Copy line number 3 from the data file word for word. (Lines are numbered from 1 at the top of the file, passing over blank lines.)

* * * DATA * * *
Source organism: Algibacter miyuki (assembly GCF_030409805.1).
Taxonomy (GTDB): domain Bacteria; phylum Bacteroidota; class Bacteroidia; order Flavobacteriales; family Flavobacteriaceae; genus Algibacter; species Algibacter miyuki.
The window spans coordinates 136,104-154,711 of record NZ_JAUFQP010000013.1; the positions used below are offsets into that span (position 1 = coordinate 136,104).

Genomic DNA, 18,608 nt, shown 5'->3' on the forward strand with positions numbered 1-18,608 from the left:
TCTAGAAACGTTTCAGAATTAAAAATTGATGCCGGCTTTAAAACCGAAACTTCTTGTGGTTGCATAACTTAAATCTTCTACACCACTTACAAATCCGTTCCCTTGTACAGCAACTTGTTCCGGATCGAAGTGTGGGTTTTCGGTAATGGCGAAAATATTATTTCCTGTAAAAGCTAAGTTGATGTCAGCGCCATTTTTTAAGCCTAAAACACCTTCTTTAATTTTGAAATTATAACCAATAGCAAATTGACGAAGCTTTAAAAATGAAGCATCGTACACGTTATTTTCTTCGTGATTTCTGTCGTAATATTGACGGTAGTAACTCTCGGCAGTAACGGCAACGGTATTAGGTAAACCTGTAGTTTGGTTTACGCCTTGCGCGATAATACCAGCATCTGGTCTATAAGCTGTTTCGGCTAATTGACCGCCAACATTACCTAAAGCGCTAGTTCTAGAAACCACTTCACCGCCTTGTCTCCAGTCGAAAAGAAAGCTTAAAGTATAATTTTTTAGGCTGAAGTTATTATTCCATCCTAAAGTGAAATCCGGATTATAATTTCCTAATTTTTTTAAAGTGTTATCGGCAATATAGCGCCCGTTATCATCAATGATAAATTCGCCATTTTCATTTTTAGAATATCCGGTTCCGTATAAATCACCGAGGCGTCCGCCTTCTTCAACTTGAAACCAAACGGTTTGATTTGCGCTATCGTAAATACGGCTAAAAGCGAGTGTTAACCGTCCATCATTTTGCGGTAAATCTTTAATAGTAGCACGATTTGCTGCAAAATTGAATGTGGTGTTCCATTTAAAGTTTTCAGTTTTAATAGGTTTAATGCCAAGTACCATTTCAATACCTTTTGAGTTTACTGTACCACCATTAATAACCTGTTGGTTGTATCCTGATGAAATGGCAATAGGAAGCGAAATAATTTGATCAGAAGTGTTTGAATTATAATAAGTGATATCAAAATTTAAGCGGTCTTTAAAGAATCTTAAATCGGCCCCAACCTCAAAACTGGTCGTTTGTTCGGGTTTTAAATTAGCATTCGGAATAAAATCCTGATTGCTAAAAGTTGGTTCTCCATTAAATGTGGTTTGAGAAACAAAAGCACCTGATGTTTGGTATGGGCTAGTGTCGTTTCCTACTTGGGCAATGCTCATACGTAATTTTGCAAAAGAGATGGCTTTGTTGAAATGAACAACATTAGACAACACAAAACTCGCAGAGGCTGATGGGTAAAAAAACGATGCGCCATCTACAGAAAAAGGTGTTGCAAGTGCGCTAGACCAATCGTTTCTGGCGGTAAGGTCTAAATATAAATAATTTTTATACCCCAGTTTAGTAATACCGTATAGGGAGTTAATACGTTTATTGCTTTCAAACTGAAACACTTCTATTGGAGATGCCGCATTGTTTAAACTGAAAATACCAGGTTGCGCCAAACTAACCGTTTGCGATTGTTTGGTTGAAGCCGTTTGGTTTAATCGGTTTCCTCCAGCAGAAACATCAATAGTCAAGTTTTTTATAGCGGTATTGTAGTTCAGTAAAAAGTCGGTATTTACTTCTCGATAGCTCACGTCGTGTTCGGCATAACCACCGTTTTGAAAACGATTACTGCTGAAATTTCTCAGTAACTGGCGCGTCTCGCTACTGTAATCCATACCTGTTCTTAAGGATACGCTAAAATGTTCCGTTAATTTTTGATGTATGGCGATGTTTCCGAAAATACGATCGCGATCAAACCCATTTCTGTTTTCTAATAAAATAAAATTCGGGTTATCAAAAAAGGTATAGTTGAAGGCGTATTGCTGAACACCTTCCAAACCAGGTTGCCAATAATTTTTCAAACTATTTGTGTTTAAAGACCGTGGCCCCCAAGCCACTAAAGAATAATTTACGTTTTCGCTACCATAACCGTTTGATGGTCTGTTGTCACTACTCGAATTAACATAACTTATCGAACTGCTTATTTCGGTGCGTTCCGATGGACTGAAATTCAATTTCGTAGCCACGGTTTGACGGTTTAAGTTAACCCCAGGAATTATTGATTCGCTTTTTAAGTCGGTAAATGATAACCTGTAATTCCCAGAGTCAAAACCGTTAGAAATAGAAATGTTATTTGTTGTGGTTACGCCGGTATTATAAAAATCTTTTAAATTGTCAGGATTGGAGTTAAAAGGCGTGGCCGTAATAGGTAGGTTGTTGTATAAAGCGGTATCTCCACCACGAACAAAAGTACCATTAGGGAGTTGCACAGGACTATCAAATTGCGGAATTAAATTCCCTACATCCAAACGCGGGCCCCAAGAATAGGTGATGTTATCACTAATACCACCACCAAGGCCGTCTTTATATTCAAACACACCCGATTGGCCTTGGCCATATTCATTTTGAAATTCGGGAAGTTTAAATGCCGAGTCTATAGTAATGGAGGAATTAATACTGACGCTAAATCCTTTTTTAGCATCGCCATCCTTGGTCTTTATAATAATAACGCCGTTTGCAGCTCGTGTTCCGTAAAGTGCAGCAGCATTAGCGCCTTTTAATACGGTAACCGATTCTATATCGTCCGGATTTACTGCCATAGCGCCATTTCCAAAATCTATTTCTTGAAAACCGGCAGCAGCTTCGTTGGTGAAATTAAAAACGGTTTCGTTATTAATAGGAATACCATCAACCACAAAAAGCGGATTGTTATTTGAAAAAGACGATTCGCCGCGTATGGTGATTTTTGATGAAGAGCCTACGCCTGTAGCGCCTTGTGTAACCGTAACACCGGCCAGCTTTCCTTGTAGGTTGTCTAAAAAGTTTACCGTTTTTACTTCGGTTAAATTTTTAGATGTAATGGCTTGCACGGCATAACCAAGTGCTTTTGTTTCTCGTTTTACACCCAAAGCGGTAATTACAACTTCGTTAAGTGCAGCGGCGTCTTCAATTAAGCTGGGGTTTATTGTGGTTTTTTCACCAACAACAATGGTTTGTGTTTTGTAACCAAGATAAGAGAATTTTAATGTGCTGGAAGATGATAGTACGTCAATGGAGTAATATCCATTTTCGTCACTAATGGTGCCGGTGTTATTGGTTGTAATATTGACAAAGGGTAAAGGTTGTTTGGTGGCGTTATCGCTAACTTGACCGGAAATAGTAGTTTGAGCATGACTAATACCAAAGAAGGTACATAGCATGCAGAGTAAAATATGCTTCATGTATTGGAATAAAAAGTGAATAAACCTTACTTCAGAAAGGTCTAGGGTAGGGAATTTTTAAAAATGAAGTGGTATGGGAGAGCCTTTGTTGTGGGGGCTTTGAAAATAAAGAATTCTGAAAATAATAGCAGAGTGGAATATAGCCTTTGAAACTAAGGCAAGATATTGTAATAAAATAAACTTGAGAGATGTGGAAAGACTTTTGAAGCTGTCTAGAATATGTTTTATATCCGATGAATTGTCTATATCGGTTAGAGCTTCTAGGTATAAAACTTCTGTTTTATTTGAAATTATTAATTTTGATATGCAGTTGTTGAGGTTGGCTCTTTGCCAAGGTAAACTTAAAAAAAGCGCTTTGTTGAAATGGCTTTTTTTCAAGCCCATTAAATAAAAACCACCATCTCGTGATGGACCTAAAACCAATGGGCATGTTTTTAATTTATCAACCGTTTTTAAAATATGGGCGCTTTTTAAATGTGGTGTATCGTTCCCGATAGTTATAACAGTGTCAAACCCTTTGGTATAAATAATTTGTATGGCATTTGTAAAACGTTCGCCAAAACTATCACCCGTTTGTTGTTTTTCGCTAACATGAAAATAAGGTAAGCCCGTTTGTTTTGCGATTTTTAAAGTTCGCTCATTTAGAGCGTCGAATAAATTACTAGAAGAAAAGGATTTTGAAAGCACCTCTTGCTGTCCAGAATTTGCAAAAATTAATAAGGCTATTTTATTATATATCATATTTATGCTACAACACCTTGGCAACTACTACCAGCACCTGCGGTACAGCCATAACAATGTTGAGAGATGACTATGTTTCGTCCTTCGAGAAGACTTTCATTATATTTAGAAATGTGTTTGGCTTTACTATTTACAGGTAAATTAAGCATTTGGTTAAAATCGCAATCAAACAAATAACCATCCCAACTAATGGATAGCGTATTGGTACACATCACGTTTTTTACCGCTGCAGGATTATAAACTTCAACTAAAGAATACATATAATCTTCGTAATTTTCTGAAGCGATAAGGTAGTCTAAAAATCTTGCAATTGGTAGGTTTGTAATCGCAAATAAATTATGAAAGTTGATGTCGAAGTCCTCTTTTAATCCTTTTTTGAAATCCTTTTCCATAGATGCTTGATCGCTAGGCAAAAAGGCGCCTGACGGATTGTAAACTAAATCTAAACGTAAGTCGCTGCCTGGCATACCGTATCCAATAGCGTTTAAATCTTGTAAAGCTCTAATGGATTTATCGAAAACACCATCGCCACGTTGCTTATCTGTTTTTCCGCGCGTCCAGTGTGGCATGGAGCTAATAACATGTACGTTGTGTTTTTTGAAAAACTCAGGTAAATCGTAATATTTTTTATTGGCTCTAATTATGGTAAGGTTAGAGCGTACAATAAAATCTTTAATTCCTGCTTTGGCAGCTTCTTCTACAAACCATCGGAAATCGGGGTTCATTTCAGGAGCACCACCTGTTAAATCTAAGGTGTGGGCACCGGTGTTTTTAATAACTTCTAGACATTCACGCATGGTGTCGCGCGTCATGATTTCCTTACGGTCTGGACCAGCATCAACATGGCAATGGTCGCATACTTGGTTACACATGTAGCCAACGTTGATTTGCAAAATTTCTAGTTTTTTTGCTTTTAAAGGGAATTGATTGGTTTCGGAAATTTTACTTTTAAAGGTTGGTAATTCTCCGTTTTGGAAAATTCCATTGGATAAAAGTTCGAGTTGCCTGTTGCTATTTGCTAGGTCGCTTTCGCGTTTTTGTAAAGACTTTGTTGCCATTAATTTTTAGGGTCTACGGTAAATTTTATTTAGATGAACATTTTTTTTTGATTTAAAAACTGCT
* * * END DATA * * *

The window spans coordinates 136,104-154,711 of record NZ_JAUFQP010000013.1; the positions used below are offsets into that span (position 1 = coordinate 136,104).